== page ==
Courts in the United States either do not understand shared governance at colleges, or really enjoy irony. Here is the brief version of what I learned.
Historically courts applied the Pickering balancing test to determine whether a public employee’s speech was permissible. The Pickering test asks the courts to decide whether the rights of the employee commenting on public policy as an individual outweigh the rights of the state as an employer in administering efficient services. A 2006 Supreme Court decision in Garcetti v. Ceballos further restricted the speech of public employees in that the speech could not occur as part of the employee’s public duties. The Court reserved judgment on whether Garcetti applies to professors.
Here is where the twist comes. Some professors as part of their duties participate in shared governance wherein some hiring and policy decisions are made for the campus. Some professors have been disciplined or retaliated against for speech as part of shared governance (Hong v. Grant 2007; Renken v. Gregory 2008; Gorum v. Sessoms . . . 2009, Sadid v. Idaho State University 2009). Courts have upheld the discipline, or retaliation because shared governance is part of the employee’s duties and so Garcetti applies. In other words an employee must give his, or her opinion as part of their job duties and is subject to retaliation for expressing his, or her opinion. Hopefully the Supreme Court can exercise common sense and make an exception for shared governance if any of these cases make it to the Supreme Court.
There was one positive note. In Kerr v. Hurd a federal court ruled that Garcetti does not apply to reasonable speech in the classroom. Kerr claimed he was dismissed as an obstetrics professor for advocating the use of forceps in delivery. The decision actually made a reference to Stalin’s enforcement of Lysenko biology as a reason not to discipline faculty for offering differing opinions.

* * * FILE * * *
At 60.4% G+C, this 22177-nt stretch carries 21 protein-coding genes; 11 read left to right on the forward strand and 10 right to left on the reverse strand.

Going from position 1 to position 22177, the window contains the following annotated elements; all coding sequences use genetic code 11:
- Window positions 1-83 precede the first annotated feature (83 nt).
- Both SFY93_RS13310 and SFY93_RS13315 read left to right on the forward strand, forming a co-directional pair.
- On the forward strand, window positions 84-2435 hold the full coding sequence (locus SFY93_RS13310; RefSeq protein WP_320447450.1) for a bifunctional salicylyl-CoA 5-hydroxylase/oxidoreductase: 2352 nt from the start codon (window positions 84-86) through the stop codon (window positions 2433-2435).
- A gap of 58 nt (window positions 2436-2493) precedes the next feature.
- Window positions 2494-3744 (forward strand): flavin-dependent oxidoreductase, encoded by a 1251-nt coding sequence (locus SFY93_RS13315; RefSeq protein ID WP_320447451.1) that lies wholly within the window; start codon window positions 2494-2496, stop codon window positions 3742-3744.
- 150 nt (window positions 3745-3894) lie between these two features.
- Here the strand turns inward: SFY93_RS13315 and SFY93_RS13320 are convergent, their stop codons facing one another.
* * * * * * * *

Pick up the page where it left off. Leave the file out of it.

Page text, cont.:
I want to thank AFT General Counsel David S. Strom for preparing the summary of these cases I used to make this post. I also want to thank him for presenting at the AFT Higher Education Conference.
Looks like Kerr v. Hurd is a positive sign for academics in the post-Garcetti world. Are you aware of any other cases recent academic cases dealing with the application of the First Amendment to faculty?
The AFT packet cited two more cases.
In Adams v. Trustees of University of North Carolina-Wilmington (East District Ct.. N.C. March 15, 2010) Adams included some controversial blog pieces in his application for tenure. (It’s not clear why he did this.) When tenure was denied the court ruled that since he included them that he considered them part of his job and their content could be used for the denial of promotion.
In Nichols v. University of Southern Mississippi, Nichols made negative comments about homosexuals to a student who was gay after class. USM dismissed him. He tried to claim that the comments were made after class and so he was speaking as a private citizen. The courts ruled it was classroom speech and that USM, as his employer, could regulate it.